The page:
Is Hamtramck prepared for the 21st Century?
The talk around town is of city promotion, festivals, and economic development planning, all of which are much needed for our city. If you look around the greater metropolitan area, especially in Oakland County, you will notice many communities hold at least five festivals annually. These communities each understand the effective power of marketing, which is something that should not go unnoticed by our own City Council.
The City Council inundates us with negativity concerning our financial picture, but they continually fail to address basic business fundamentals, including implementing a marketing plan.
The community has grown increasingly tired of all the whining, and action must be taken immediately to start the engine going, instead (for example) of harping on the two local young women, Rachael Srodek and Kathleen Bittner, who effectively helped save the Labor Day Festival in this town. These two women have had to endure criticism from some corners over the way that the festival was handled, particularly all the ballyhoo over the city’s firemen being denied a special booth rate, as had happened in years past.
These two have in fact done an outstanding job. Hamtramck should be embracing their ideals, and standing behind all the younger folks who want to see this city continue to succeed – especially when it’s technically their futures on the line.
Simply stated, we have to realize that the way things were done in the past cannot always work in today’s business world. I am constantly amazed when I see how some corporations — especially the really successful ones — “going for the kill” as they try to capture more than their “fair market shares.” As a civic entity, we could do with a little more of this fighting spirit.
You see, Hamtramck is no different from any corporation, and every successful corporate entity has a viable, well-thought-out and comprehensive plan for their future. Effective marketing, in particular, is a necessity; for municipalities, activities like holding festivals become essential for generating revenue, both for themselves and their local businesses as well, and they help to give a city its own, uniquely, “branded” identity.
These unique identities inevitably lead to financial success. Whether a corporation is running a temporary deficit, or making a profit, the smart ones adhere to a well-considered marketing plan. They may make changes or adaptations, but they are constantly marketing their products, services, or unique shops, restaurants, etc. Without marketing, there is little ability to either generate, or even preserve, revenue.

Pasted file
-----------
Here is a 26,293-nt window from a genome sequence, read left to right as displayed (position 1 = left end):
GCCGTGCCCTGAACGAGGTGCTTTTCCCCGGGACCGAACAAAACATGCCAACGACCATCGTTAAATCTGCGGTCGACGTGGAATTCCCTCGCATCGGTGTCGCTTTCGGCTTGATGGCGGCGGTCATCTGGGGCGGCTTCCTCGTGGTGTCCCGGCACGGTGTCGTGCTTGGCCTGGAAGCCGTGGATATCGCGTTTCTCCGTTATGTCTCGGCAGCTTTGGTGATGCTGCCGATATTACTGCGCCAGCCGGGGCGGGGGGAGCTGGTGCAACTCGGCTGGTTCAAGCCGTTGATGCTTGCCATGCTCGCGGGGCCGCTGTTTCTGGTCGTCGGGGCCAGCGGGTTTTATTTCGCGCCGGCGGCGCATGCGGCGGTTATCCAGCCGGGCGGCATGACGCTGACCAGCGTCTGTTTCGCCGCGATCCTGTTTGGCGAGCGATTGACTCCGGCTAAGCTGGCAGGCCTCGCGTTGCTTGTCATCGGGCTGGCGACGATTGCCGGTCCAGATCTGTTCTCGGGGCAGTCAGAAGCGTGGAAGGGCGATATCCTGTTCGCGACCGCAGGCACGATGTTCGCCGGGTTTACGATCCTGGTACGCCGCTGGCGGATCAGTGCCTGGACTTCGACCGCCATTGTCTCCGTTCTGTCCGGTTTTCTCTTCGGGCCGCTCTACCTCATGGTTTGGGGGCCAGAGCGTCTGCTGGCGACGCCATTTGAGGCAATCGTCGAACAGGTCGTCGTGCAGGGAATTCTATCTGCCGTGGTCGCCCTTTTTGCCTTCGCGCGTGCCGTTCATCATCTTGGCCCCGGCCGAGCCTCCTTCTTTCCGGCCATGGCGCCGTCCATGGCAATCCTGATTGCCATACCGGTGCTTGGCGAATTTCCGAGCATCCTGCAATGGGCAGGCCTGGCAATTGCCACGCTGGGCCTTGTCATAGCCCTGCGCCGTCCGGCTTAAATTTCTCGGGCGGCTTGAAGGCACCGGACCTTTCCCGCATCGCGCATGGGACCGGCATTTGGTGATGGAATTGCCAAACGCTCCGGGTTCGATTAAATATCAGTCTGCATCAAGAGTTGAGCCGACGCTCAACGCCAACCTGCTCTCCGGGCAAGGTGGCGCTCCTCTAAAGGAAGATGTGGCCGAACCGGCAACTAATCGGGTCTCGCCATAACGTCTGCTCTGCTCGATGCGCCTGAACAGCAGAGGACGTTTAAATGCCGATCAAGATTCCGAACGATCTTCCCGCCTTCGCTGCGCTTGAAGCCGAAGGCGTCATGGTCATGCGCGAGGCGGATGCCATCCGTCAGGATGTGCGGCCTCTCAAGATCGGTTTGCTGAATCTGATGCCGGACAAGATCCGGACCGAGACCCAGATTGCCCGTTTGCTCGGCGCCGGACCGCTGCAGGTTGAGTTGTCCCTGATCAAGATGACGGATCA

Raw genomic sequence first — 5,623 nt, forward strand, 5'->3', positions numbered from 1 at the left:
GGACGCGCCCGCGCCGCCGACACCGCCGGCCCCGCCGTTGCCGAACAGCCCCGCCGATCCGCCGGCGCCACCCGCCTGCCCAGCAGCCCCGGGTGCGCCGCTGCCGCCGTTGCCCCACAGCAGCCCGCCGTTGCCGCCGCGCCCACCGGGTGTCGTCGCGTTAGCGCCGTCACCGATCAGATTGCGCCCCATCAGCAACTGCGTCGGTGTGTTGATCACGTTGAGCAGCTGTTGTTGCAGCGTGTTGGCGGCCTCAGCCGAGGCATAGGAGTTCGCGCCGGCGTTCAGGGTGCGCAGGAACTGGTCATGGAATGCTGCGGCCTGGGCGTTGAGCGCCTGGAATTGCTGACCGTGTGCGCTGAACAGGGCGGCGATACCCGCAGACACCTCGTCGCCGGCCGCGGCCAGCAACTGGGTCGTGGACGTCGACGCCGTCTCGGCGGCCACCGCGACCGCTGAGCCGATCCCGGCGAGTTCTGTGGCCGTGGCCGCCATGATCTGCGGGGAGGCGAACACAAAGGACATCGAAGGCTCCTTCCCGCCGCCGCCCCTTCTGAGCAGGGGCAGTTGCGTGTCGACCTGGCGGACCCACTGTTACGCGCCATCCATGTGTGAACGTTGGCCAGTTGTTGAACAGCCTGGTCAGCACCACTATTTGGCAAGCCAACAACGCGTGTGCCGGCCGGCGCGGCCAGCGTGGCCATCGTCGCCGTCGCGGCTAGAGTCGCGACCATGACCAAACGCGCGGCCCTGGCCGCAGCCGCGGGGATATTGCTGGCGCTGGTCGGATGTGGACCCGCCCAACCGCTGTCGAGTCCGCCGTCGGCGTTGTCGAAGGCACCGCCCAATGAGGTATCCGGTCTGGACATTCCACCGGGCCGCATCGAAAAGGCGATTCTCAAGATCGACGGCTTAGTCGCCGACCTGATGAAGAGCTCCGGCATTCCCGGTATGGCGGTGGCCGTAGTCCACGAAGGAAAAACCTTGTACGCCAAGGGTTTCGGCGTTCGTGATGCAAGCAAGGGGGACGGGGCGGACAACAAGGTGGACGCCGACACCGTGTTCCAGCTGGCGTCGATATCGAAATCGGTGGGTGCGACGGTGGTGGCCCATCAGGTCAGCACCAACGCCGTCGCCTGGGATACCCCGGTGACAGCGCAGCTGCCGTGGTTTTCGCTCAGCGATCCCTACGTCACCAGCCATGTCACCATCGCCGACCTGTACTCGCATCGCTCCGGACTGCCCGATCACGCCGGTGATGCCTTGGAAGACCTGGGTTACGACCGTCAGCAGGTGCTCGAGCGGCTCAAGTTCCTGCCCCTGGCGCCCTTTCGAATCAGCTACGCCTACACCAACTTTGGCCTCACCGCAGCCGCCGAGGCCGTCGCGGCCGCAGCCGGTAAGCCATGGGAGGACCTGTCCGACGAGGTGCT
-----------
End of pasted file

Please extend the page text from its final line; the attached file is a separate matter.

Why can’t this city get their act together?
Why is it that we seem to keep going around in circles, doing the same things over and over? The old saying goes that the definition of insanity is “doing the same things over and over again, but expecting different results.”
Perhaps we suffer from a shared nostalgia. Well, I feel the answer is that we keep electing people who lack the financial background and education to help propel us through the new century. We have to become serious, and start to take better advantage of the many tools here at our disposal, by promoting this city as much as possible – and that, my friends, means scheduling at least five festivals or other major events per year.
Not to deviate from the principle matter at hand, but when I paid a recent visit to the City Council’s chambers, I was mortified to see that, not only was the audio system obsolete and poor, but the temperature was ridiculously warm to the point where our elected officials had to expend much of their energy fanning themselves to keep cooled off or trying to stay awake.
If we want to be like other effective communities, we should have, at a minimum, quality audio and video technologies; an up-to-date physical plant to help regulate the basic temperature and air quality, and each official should at least have their own laptops. Any ordinary company would at least have these minimal comforts and technologies, let alone a company running a $18 million budget as our city does.
I still believe that we can have success, if we can get serious and adopt a more optimistic approach to our endeavors, by adapting a more corporate-like philosophy – one where we are looking for ways to maximize our profits, and yield returns on our investments. Wouldn’t it be nice to see an increase in tax revenues — resulting from a shrewd application of basic business fundamentals – instead of always having to plead poverty, or be one step away from receivership?
With the proper forward-thinking mindset, I would argue that we absolutely can.